Six Ways to Financially Support Your Family After Death

Death is not a fun topic to throw around when speaking to your family. While living, you take care of your family’s financial needs, but what happens after death? It is important to be prepared for the inevitable and make sure that a plan is in place to take care of your family in the event of your death.

1. Planning for the Future

If you make no plans, any investments, debts, possessions, or estates will be left to cause chaos for your family. In recent news, Prince’s unexpected death has brought on a lot of disappointment and disorder. Prince’s sister is attempting to fight to claim her brother’s assets, but with no will, no spouse, and no children, his estate is subject to countless claims and lawsuits. Planning for this event, while morbid, ensures that your family will not have to deal with any legal matters after your death.

2. Get out of Debt

Debt doesn’t stop at death. While your heirs will not inherit the debt, it will be deducted from your estate or other assets before anything is distributed accordingly. This will reduce inheritance for any beneficiaries you appoint to the degree of your debt — small or drastic. Any co-signers on any loans or credit cards will be responsible for the remaining balance. The best advice here is to stay on top of payments and try to leave this life debt-free.

3. Have a Life Insurance Policy

Life insurance helps to offset the cost of funeral costs, estate taxes, and may be needed to support loved ones left behind. Buying life insurance is a decision you have to consider carefully. Ask yourself: Do I have family members dependent on my income? Will they be okay if I don’t leave them any financial support? A financial adviser will be able to determine what type and how much life insurance is suitable for your family’s financial well-being.

4. Prepare a Will

After deciding how your assets should be divided, put it in writing. It may be a good idea to hire an attorney to assist with the drafting of your will, dependent on the size of your estate or the complexity of your assets. Without a will, your estate and assets will be put into probate in the event of your death. This means that a court will decide how your assets are distributed and your family may see very little of what you would have left for them. It can be a very long, expensive process for your family to deal with.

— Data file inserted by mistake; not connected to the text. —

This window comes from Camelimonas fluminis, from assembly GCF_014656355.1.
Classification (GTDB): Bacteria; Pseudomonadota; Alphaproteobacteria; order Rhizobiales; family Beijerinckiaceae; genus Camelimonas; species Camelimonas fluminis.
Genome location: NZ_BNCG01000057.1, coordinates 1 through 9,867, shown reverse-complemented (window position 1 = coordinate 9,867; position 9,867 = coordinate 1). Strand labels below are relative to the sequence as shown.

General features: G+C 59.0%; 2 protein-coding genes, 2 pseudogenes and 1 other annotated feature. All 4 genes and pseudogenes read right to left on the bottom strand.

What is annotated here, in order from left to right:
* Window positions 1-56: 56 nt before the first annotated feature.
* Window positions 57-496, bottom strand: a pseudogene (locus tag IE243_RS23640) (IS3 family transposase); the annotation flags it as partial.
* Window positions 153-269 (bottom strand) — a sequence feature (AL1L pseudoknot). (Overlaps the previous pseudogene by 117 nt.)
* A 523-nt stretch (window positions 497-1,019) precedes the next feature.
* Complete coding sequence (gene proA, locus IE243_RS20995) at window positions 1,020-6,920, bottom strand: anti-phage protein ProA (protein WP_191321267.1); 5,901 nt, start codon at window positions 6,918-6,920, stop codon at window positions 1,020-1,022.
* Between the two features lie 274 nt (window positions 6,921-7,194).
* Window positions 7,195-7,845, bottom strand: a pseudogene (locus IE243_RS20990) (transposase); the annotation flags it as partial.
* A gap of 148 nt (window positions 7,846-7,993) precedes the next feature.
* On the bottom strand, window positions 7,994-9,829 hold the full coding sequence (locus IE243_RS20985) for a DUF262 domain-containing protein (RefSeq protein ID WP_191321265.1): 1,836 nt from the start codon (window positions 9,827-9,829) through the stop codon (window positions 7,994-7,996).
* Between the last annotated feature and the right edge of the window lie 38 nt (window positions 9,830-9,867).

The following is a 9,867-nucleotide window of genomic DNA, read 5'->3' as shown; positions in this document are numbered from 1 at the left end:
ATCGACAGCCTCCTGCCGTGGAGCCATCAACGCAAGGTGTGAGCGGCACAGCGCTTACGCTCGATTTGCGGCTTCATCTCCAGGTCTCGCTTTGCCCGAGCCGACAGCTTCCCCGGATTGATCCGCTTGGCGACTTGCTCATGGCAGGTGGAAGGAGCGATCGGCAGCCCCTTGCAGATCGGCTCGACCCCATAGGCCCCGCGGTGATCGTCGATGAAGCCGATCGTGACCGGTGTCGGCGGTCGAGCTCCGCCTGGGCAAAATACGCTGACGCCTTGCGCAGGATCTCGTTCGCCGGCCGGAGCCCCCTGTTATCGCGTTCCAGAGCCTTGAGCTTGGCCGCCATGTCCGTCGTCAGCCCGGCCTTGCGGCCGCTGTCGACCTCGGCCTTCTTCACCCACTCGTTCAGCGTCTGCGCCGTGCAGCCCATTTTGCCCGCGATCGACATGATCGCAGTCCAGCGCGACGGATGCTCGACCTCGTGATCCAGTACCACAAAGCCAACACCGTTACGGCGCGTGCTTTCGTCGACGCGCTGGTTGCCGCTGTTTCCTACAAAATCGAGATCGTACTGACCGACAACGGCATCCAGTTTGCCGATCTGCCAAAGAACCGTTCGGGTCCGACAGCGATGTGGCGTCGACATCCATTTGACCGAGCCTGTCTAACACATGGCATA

5. Identify Heirs and an Executor

Deciding who inherits your assets is part of getting your financial affairs in order. Select heirs — and alternates in case you outlive your appointed heirs — to determine who will obtain what in the even of your death. Dictating beneficiaries on assets like life insurance policies or retirement funds supersede any directions on your will so keeping those assets up-to-date is important. Select someone you trust completely to be your executor. An executor should be appointed as the responsible party for carrying out your will.

6. Open a Trust

Trusts enable you to shelter some assets from estate taxes and allows you to distribute assets in a different way. Initially, opening a trust can be expensive, so it is recommended for those who have at least $100,000 in assets or if you have very specific instructions about how and when your assets should be divided. Some trusts allow you to set aside money to your grandchildren tax-free, but opening a trust is not for everyone. Also remember, a trust does not replace a will.

Being prepared is a must in all aspects of life, especially when it comes to death. We hope that you have a long and happy life and that your death is many, many years in the future. Should you want to start planning, please contact us to make an appointment. Our financial services are not just about money — it is about you, your future, and your family.